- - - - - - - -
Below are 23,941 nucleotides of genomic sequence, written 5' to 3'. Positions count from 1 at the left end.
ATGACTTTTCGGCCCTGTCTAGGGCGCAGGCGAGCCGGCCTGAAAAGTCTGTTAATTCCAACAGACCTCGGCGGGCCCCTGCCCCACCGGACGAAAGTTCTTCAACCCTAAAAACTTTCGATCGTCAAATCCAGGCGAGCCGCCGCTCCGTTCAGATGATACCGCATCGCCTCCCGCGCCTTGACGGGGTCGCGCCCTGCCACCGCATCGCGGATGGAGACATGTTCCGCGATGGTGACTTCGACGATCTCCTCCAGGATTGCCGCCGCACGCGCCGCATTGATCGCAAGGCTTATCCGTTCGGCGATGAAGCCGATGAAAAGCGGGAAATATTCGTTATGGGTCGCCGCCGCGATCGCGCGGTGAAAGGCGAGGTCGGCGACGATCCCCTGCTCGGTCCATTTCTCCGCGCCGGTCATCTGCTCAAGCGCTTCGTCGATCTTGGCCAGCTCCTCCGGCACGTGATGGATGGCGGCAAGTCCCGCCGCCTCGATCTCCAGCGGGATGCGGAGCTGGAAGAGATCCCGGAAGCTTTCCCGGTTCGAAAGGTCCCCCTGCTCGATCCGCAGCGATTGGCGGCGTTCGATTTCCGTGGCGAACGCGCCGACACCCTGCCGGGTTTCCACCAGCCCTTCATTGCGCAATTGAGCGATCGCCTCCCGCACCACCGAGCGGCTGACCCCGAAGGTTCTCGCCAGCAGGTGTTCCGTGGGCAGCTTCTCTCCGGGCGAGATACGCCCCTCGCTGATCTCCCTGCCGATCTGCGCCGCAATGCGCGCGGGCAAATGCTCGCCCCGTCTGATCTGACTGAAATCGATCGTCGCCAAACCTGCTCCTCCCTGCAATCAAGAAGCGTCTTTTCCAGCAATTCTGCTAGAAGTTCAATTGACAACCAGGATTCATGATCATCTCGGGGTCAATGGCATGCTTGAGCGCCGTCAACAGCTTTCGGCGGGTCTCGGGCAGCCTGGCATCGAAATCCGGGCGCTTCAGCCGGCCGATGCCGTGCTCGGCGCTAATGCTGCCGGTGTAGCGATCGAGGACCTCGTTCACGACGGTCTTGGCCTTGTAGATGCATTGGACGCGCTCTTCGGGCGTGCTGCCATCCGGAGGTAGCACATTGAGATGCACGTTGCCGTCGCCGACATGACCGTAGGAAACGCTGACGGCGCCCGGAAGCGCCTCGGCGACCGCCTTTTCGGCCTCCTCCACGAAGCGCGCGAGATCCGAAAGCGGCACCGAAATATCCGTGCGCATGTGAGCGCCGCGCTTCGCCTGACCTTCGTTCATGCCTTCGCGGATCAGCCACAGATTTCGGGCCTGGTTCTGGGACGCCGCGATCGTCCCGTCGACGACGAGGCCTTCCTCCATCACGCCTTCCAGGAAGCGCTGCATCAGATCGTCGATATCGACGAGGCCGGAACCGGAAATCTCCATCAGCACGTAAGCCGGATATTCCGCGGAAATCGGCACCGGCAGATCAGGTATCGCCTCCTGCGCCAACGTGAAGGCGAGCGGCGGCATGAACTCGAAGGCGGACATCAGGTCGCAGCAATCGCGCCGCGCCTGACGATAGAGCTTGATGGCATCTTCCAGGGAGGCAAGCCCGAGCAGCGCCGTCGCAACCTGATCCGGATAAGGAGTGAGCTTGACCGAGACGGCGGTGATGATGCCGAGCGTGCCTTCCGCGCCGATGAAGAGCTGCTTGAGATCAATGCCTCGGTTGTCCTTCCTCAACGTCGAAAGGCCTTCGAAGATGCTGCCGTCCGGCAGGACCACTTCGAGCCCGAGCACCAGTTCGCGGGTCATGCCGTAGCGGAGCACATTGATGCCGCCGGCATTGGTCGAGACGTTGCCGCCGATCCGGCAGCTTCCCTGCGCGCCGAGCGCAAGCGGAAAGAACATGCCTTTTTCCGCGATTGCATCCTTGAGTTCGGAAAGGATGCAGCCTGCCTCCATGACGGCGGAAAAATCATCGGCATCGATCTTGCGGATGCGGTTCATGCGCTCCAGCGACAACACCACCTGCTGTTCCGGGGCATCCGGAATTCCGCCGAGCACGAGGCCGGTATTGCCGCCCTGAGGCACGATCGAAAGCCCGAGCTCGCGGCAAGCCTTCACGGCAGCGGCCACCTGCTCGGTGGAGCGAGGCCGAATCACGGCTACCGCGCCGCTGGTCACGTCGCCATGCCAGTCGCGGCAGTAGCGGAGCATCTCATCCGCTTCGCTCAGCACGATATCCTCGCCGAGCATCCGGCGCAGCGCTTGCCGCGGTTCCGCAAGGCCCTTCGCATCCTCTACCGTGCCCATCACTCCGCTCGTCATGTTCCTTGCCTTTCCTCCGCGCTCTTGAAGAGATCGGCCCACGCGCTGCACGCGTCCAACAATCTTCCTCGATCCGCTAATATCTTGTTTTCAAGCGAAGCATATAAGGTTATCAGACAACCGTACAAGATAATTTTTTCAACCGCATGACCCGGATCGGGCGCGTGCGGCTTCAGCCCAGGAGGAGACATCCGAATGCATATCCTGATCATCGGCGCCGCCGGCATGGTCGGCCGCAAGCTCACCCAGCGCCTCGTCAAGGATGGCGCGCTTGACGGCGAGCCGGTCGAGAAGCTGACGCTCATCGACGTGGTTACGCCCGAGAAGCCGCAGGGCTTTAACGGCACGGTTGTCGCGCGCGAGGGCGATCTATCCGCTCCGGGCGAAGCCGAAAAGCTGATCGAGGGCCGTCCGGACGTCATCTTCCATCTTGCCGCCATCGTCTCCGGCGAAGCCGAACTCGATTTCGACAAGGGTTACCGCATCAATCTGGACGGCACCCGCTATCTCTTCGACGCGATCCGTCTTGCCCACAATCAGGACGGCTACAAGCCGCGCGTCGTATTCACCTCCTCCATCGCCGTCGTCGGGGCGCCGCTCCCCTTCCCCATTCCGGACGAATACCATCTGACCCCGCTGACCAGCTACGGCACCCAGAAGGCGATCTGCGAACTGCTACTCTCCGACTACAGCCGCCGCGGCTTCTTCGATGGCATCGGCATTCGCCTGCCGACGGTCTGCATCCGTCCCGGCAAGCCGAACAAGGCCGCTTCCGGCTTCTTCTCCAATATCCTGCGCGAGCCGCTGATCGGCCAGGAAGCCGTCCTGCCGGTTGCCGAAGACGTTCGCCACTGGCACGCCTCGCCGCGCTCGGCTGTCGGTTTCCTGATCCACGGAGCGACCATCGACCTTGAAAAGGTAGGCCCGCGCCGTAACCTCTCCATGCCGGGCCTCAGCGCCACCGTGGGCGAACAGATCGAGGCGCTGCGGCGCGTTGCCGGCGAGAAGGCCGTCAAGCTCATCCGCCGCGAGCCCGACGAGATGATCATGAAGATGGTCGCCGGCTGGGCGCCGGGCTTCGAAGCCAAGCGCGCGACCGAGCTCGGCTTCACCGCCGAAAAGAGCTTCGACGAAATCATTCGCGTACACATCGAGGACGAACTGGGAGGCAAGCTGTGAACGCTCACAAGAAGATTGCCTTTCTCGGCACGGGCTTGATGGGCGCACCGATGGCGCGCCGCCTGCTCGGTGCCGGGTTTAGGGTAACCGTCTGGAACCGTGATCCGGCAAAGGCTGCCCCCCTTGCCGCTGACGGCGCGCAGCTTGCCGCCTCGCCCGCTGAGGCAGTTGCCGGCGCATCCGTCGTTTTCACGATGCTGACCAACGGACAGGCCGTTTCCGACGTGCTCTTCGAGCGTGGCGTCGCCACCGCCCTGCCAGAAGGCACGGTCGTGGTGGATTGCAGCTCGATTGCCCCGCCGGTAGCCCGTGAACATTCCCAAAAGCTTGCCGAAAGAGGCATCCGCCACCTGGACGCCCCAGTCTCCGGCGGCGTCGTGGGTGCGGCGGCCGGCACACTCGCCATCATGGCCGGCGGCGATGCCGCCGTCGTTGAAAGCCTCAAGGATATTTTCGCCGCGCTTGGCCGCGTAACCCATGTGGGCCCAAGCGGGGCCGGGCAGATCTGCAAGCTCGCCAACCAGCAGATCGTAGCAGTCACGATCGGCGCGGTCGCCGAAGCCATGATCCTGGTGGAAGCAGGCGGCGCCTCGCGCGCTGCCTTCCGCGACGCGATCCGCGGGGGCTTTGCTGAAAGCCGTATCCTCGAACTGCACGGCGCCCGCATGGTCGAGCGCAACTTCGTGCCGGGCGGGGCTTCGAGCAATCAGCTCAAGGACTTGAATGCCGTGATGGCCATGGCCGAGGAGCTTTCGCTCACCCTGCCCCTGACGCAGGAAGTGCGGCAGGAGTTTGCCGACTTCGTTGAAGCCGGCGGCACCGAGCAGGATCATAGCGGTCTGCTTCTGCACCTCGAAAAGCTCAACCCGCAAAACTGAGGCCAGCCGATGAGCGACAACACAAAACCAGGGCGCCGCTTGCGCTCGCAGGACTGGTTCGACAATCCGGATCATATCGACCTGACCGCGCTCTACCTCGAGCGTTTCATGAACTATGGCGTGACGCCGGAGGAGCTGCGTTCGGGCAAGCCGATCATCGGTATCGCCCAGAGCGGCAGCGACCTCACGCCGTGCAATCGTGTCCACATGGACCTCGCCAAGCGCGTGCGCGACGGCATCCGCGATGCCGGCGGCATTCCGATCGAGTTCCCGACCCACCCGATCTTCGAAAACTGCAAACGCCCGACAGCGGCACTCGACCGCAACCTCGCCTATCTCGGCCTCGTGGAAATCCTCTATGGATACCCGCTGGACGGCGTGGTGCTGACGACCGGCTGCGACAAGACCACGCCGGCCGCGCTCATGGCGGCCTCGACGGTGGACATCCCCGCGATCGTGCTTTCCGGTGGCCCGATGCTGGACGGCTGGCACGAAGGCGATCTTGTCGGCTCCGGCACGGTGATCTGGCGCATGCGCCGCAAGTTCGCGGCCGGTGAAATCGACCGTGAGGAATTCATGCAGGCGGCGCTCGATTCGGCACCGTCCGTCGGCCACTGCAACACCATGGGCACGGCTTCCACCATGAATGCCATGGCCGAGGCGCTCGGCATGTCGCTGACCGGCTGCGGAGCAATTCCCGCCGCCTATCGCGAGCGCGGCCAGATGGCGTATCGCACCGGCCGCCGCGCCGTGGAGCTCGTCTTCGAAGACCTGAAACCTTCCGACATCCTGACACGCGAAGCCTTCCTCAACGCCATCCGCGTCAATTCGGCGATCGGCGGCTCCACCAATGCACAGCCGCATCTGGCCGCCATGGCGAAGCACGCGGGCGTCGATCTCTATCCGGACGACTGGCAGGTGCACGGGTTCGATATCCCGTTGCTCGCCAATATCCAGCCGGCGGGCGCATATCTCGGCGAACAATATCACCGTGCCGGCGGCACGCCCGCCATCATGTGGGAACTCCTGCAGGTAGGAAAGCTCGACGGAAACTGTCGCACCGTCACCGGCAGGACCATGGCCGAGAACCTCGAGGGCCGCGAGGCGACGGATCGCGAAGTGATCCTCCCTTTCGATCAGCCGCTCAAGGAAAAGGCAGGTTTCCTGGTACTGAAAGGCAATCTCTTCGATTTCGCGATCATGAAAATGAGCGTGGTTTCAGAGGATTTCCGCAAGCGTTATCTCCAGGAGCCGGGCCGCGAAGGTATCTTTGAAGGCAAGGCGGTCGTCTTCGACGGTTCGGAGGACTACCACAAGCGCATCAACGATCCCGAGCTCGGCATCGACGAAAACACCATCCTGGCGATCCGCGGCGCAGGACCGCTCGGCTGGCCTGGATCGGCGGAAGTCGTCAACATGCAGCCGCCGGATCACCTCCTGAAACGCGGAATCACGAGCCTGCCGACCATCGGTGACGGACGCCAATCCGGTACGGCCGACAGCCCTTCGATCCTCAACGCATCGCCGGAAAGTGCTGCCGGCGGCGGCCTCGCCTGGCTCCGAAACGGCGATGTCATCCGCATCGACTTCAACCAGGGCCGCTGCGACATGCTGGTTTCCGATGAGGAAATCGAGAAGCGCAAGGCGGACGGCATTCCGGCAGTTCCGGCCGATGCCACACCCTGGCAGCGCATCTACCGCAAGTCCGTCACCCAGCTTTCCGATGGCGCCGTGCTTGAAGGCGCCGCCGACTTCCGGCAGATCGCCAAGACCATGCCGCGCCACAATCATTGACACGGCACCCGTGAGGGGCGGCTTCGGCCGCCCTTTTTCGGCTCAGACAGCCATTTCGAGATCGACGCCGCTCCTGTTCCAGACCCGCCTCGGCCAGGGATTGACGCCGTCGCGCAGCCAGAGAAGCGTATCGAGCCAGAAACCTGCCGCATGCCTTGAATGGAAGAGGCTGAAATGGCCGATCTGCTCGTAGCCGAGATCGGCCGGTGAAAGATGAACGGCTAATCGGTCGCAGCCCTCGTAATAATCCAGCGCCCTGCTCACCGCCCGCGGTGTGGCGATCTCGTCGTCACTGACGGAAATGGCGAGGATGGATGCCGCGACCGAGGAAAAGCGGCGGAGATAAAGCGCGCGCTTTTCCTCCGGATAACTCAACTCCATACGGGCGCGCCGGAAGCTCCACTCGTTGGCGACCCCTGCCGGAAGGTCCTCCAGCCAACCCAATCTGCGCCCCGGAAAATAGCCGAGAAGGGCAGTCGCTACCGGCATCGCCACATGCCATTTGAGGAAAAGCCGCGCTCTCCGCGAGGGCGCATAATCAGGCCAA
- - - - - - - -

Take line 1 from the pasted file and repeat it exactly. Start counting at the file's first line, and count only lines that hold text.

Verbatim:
Below are 23,941 nucleotides of genomic sequence, written 5' to 3'. Positions count from 1 at the left end.